This report was written as part of a wider piece of work, around creating a collaborative health information system.
We started sketching early on to better understand what kinds of health and personal data is recorded about patients and what it looks like.
A lot of the data is displayed in text so we also started experimenting by writing text in different tones. Sketches with drawings and words was a useful way for us to explore the problem space through making.
Alongside this more playful work, we were referring to the user research. As a team, we discussed the research in weekly meetings and drew more insights from the research.
This is when we started to draw out our experience map, which helped us to describe someone's life with a collaborative health information system.
Experience mapping is a useful way to understand how services work in the real world. The collaborative health information system is not a single application or website but a set of tools and information that will come together in different ways to create a service for patients, carers, clinicians and healthcare workers.
Designing a flexible service like this is more than simply a set of pages, screens or components; it's important to understand how information should move around, what different users will need at different moments, and how the experience of using the service will change as a person's life becomes more or less complicated. It's also useful to consider different points of a person's engagement: how they begin to use it, and why; the most complex and difficult moments they are likely to experience; and - in this care - what happens when someone dies, or gets better.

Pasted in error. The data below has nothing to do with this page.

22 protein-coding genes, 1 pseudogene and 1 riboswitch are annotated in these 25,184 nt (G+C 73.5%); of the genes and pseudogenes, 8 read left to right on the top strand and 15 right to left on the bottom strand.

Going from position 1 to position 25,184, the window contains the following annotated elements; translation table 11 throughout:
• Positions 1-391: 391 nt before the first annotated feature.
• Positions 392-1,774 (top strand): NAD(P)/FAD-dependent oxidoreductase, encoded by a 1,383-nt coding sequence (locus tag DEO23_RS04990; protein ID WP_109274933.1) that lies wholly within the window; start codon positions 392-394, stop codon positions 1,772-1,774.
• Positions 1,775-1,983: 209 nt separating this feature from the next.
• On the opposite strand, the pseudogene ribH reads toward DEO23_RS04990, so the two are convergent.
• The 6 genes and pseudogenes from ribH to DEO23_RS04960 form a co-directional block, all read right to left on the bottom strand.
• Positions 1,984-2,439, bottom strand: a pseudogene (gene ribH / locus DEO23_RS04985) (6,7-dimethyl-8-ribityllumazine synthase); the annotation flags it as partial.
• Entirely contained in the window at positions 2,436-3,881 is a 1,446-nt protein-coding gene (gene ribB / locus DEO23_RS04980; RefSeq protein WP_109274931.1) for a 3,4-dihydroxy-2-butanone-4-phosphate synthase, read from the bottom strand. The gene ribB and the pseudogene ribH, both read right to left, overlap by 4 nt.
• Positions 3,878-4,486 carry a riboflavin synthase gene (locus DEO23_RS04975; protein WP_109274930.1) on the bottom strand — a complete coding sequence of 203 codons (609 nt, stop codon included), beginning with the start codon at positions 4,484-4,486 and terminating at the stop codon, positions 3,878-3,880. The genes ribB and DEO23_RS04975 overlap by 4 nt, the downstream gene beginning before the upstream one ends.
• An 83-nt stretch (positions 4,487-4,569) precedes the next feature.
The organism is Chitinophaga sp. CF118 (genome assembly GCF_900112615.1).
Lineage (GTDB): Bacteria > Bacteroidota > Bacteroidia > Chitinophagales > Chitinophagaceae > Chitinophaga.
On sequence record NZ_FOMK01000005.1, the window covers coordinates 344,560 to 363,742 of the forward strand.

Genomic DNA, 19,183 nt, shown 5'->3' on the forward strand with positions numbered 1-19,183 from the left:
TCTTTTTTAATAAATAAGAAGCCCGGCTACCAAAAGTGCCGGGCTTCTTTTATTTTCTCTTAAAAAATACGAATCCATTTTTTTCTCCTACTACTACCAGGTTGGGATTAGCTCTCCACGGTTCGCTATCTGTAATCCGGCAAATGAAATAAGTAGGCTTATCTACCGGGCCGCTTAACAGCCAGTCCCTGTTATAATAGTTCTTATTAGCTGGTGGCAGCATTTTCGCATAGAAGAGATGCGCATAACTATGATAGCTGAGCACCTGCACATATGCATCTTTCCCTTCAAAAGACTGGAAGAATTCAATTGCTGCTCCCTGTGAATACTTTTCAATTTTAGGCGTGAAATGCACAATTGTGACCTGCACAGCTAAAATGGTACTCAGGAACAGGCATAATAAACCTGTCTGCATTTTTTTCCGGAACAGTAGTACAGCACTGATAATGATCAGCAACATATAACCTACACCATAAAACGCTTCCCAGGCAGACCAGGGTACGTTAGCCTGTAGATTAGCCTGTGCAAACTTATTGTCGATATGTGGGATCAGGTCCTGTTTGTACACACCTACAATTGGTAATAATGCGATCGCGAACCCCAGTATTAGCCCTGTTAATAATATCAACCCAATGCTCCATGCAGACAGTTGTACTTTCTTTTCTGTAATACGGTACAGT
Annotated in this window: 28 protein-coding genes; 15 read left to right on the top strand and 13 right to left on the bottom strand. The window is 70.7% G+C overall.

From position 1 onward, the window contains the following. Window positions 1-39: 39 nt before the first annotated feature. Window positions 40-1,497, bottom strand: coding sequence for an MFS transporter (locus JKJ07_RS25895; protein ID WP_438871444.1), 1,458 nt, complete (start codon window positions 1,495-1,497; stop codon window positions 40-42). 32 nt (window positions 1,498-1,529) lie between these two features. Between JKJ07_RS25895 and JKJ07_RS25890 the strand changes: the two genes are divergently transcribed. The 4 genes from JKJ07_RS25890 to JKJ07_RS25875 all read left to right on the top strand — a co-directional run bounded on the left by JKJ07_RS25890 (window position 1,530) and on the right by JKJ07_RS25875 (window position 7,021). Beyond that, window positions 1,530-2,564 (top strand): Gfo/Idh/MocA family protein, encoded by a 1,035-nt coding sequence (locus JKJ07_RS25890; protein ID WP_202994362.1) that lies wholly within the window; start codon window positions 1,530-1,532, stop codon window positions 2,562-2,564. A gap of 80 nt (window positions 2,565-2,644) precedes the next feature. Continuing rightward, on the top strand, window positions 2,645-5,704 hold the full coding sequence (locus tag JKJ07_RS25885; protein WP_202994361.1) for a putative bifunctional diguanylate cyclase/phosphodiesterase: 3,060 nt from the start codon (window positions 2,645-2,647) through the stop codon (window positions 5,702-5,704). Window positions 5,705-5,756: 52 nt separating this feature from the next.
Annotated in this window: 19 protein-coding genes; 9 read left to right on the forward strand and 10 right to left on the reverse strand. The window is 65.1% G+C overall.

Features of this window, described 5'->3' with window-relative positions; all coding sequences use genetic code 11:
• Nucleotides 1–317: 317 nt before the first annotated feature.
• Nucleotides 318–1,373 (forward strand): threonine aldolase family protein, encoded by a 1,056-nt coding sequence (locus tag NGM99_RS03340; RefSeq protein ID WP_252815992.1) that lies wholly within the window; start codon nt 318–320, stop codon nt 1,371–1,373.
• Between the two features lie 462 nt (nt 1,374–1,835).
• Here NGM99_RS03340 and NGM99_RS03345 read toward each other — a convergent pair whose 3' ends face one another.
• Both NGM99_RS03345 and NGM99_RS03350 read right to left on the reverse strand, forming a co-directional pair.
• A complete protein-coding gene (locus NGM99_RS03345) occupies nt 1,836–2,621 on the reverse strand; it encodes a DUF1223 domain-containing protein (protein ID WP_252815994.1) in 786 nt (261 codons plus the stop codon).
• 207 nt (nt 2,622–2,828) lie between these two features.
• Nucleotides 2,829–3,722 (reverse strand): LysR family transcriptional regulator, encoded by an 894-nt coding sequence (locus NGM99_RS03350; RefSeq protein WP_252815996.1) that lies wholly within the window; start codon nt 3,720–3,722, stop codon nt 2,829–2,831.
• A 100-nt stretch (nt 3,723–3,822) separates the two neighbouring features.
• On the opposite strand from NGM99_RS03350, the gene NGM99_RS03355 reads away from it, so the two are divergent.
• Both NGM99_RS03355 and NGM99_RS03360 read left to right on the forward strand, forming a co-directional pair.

To see what would be most useful, we used the insights from the user research and from there constructed a map of what one person's experience with health and social care might look like in the last phases of life.
We plotted their gradual decline with heart failure and Alzheimer's, and how that would impact on the quantity of health data they had and who was caring for them. We then attached the user research insights into particular moments on the map where we felt a different kind of collaborative information system could help.
Here are some extracts from the experience map.
We started by understanding more about Mike. Looking at his life and habits, it was obvious he wouldn't have much motivation to look at his health records or actively manage his health information when he was well.
So it was more realistic to begin his interactions with the service at the point of his first diagnosis.
After Mike's initial diagnosis with heart disease, he manages most of his own interactions with health and social care, but as his care plan changes, family members become more involved.
As Mike begins to have more tests and his medication changes, his wife Carol receives access to the service, so she can chase test results, see when Mike's next appointment will be, and keep track of new prescriptions.
When Mike is admitted to hospital following a complication, the frequency of new information about him increases and more clinicians are involved in his care. Up-to-date, accurate information is essential for everyone, including Mike and Carol.
A while later, Mike is diagnosed with a second illness. Carol needs more support from their daughter Lix, and Liz wants to keep track of chages to Mike's care plan.
As Mike's condition worsens, his medication becomes more complex and he begins to receive palliative care.
Mike is still living at home and is becoming more dependent on Carol. One day, while going to the bathroom, he falls at the top of the stairs. Carol calls an ambulance and Mike is taken to hospital.
Developing the experience map has shown some of the most important parts of the service to design, and illustrated some of the most complex permissions and data flows. This has formed the basis of the prototyping.